I don’t think I need to tell you that I am a thrifter and a self-designated professional thrifter. And because I am so good at thrifting, I thought I would share my trade secrets with you all, so that you too can become a professional thrifter.

  • Seek out brands you already know and love and get to know them well. If you love Anthropologie, make yourself familiar with the brands that are carried there, what those brands and items typically are priced at and what size you wear in those brands. This will make you armed and ready to make good decisions at the thrift store and find pieces that you know you will love.
  • Be aware of how much things should cost. To get the best deal possible and to know if you are being price gouged, pay attention to the price tag. For example, if you buy something from Target at full price, that item will likely be between $8 and $50, let’s say. At the thrift store, a Target item should than cost less than that original price. If you know the original price of many items, you will be able to go into the thrift store and know if an item is priced well.
  • Do your research on an item/brand if you are unfamiliar with it. If you are at the thrift store and you come across an item that you like, but don’t know anything about, look it up! If you can’t find something on the brand website, describe that item or brand to the best of your ability and it is likely to come up in the secondhand online market. This is how resellers find out if something is worth buying and reselling for more money.
  • Try that shit on. Even if you are familiar with the brand and know your correct size, try that item on if you can. The dressing rooms are closed a lot lately, so there are a few tricks that you can utilize when trying things on in public. I stick my arms through sleeves of garments because oftentimes tops are tight on my arms. Some folks bring tape measures to the thrift store with them because if you know your measurements, you can figure out if something is going to fit you. There is nothing worse than getting an amazing item that you find out later does not fit you.
  • Pay attention to the fabric. Seasoned professionals can sometimes tell how something will fit just be looking at or touching the fabric of a garment. The amount of stretch in a garment can make it more or less likely to fit or can attribute to how it will fit. It is also important to pay attention to the fabric of a piece because it will help you figure out if you are going to like the item. I don’t like itchy sweaters, so I will rub fabrics on my arms in the store to see if they are possibly going to be uncomfortable for me in the long run.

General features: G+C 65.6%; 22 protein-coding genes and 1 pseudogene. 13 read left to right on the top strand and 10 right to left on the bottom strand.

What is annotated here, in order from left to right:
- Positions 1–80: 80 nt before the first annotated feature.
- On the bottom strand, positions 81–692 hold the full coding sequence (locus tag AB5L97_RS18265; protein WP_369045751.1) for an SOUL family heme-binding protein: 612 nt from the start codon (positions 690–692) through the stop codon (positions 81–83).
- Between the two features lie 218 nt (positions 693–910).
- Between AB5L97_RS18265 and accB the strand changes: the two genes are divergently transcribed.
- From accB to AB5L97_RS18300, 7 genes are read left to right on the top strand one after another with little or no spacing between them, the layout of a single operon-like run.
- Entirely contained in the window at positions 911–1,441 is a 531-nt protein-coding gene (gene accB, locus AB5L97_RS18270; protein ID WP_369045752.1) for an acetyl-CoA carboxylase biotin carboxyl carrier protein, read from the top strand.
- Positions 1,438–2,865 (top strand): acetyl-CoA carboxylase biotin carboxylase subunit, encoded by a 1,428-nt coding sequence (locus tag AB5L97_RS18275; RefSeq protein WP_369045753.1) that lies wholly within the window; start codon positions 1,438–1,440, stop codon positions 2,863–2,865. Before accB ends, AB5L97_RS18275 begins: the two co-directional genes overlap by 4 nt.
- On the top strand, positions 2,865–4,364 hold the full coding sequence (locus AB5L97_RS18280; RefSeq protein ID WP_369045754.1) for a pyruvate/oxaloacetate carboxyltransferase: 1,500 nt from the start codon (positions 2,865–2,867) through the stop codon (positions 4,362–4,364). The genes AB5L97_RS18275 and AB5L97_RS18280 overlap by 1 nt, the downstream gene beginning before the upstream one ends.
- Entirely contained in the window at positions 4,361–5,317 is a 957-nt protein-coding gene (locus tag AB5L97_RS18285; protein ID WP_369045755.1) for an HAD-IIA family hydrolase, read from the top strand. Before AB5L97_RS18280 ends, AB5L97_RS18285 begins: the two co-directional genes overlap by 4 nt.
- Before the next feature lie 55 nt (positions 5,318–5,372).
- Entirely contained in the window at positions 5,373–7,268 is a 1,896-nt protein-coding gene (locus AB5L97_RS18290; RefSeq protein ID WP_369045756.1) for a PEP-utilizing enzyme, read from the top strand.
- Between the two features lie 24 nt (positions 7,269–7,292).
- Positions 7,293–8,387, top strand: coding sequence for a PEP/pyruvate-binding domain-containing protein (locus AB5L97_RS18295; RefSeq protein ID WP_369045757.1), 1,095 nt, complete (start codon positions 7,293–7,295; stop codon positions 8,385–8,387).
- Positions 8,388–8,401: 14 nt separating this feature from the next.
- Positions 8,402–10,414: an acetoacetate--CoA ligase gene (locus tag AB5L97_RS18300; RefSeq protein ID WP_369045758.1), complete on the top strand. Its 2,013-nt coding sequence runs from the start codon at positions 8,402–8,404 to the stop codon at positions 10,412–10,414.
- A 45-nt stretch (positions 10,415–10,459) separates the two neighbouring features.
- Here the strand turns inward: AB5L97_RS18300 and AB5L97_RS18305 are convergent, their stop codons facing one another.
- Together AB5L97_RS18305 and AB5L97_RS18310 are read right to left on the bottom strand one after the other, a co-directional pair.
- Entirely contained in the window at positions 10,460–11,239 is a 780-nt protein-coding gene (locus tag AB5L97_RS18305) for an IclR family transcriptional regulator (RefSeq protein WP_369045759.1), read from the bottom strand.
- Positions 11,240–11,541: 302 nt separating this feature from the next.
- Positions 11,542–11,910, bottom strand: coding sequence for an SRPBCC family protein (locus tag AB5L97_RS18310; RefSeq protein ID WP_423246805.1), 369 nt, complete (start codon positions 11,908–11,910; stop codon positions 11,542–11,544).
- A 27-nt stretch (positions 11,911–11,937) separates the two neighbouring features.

• Imagine how the items will age. So much of the clothing that is being produced in the fast fashion industry today is made out of cheap fabric and wears poorly. Those items end up in the thrift store. If you can look at an item that appears to be in good shape, but is already pilling, that item is not going to last long in your wardrobe. Choose items that will last a long time.
  • Examine the hell out of every item that you are thinking about purchasing. These are secondhand items and, oftentimes, the employees of the thrift store don’t catch it when an item is damaged. They are looking at thousands of items a day, so it is the customers’ responsibility to thoroughly check over the items before they leave with it. This means checking for holes, stains, pulls and wear and tear.
  • Imagine how you can incorporate that piece/item into your life. It is easy to get swept up in the hunt or to get lured in by the insanely good prices at the thrift store. If you don’t need that item or can’t see/figure out how you would use or wear that piece, don’t buy it.
  • Shop in every section of the store. By looking through every section of the thrift store, you may find things that are in the wrong place or you may find something fabulous for yourself that isn’t necessarily “for you.” Clothes are inanimate objects and do not have genders. Remember that and shop wherever you want. Another example is my mom finding baby clothes for my dogs at the thrift store.
  • As you would with firsthand itmes, shop the sales and make offers/bids online. Yes, even thrift stores have sales and if really want a good deal, shop on those sale days. But, more importantly, if you are secondhand shopping online, don’t be afraid to bid and make offers on items that you are thinking about purchasing. Be reasonable and kind and you may get an even better deal.

I hope these tips are helpful and make you feel equipped to slay the thrift store. Happy thrifting!

If you are interested in where I thrift, check-out my Thrift Store Guide.